Before you start reading our story, I want to say that I have met amazing people; friends, family, professionals, work colleagues and complete strangers who have made this unexpected life turn bearable and, at most, utterly joyful. What makes an amazing person in my eyes is one who treats my child not like a “special little angel” or a burden to be kept at home out of the way, but just another kid and one that is treated as a full and included member of their community. Thank you to all of them.
The journey as a mother of a disabled child started after a traumatic, premature birth, a twin death, and a hospital-acquired E. Coli infection from within the local hospital’s NICU. That infection caused an ischemic brain injury; periventricular leukomalacia (PVL), which manifests in my son as cerebral palsy (CP); Cortical Visual Impairment/Cerebral Visual Impairment (CVI) and a speech-language disorder. From that moment, my partner and I at the time were thrown along a path that we never dreamed we would have to travel.
Living in a deep South state that ranks 3rd to last as the worst state in the U.S. for people living with disabilities, including chronic underfunding of public health infrastructure and public education, the journey was an abiding and discouraging, grief-stricken struggle. We went through four years of services with all the local experts: neurologists; pediatric ophthalmologists; early intervention occupational, physical and speech therapists; and early intervention teachers of the visually impaired (TVI). All of whom completely missed the CVI that was central to my son’s severe sensory deficit and learning challenges. Even after a hard-fought vision evaluation from the Preschool Intervention Program evaluation, the evaluator said my son’s eyes were “perfect,” and she added with a not so subtle admonishment about why I was “wasting her time evaluating a child who obviously did not have problems with his vision.”
Thankfully, Stephen and I had a stroke of luck that would end up changing everything.
Because our family had resources, I was able to take him out of state to visit with specialty programs and specialists. When Stephen was four, I took him to a center in Cincinnati that works with children with motor disabilities. There was a nurse assigned to take care of another little boy attending the same session. One day, she looked at Stephen for less than 5 minutes and said, “Did you know that your son is functionally blind?” Wha … what?
That was eight years ago. It just so happened that a local ophthalmologist in Cincinnati had trained a team of early intervention teachers of the visually impaired (ETVIs) on the work of Dr. Roman-Lantzy. That nurse happened to be working with a child receiving CVI services. She immediately noticed (what is now obvious) visual behaviors that screamed CVI Phase I. I was connected to one of the ETVIs the next day.
After putting my son in a controlled environment, the ETVI handed my son a simple half-deflated, yellow balloon on a lightbox. It was like turning on a light bulb. I had given my son a balloon before and not much interest. This time, my son devoured that balloon, grabbed it, turned it around in his hands, rubbed it on his face, bounced it and was so excited about that silly balloon that he played with it for 15 minutes. It occurred to me at that moment that my son was seeing a balloon FOR THE FIRST TIME. What was most thrilling was that he was playing with it like a typical kid when given a new toy — CP and all. I had never seen that before. I was speechless and my mind exploded. If it had not been for that one place with that amazing ophthalmologist who happened to adopt Roman-Lantzy’s methodology and meeting that one nurse and the little boy with CVI, our lives would have been so different. I would have been one of those parents vulnerable to the pernicious influence of the system’s systematic lowering of expectations for my child’s ability to learn and thrive.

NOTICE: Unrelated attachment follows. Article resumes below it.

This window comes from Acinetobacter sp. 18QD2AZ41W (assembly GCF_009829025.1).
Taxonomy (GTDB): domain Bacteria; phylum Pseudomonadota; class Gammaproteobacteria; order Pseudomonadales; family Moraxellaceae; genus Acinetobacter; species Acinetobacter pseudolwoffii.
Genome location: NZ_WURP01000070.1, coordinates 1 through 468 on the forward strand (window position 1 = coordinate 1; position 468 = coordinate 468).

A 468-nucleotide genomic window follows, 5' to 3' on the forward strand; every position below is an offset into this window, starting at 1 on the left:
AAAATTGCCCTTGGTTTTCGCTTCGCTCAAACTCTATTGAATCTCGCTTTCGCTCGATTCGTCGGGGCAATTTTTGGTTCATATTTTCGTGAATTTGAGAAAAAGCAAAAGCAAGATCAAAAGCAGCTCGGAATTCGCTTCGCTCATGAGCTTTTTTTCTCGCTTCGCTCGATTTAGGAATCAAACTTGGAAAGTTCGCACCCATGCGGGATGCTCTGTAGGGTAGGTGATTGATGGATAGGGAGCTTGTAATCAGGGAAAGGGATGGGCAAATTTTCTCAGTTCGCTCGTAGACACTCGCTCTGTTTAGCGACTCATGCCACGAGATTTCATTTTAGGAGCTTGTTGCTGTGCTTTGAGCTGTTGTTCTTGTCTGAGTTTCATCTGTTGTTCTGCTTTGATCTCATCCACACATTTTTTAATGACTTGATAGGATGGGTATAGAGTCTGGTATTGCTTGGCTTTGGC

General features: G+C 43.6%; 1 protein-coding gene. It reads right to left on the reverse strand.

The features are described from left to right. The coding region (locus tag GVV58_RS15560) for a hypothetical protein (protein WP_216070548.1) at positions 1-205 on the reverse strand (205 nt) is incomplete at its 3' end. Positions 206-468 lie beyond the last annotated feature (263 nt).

By the way, the name of that nurse was “Angel.”
What should have been obvious to all those experts early in his life was that he exhibited classic visual behaviors of CVI Phase I (at the time he scored 2.0-2.5 on the Roman-Lantzy scale):
- He loved rocking on his rocking bug (movement) watching the front loader washing machine (more movement).
- He loved playing with any toy that spins (movement).
- He loved watching ceiling fans and would obsessively ask me to turn them on!
- When asked to stack a block or put a ring on a pole, he would turn his head away while reaching (lack of visually guided reach).
- He would not explore toys, look at pictures, grab items placed in front of him (unless they were moving). He would instead turn his head to the side and then up and away. (Teachers: “Stephen is just not interested.”) If I had a nickel. ...
- He could find a cheddar bunny on any complex surface within arm’s reach. (Teachers: “He can see just fine. He's just stubborn.”). Visual pathway for his favorite food was established, which means he can see just fine, right?
- When being pushed in his wheelchair in the hallway, he would say “doggie” if he saw a picture of a dog on a poster (teachers: “Nothing wrong with his vision!”) — classic visual behavior of seeing better while moving. Once stopped, the world returns to a kaleidoscope.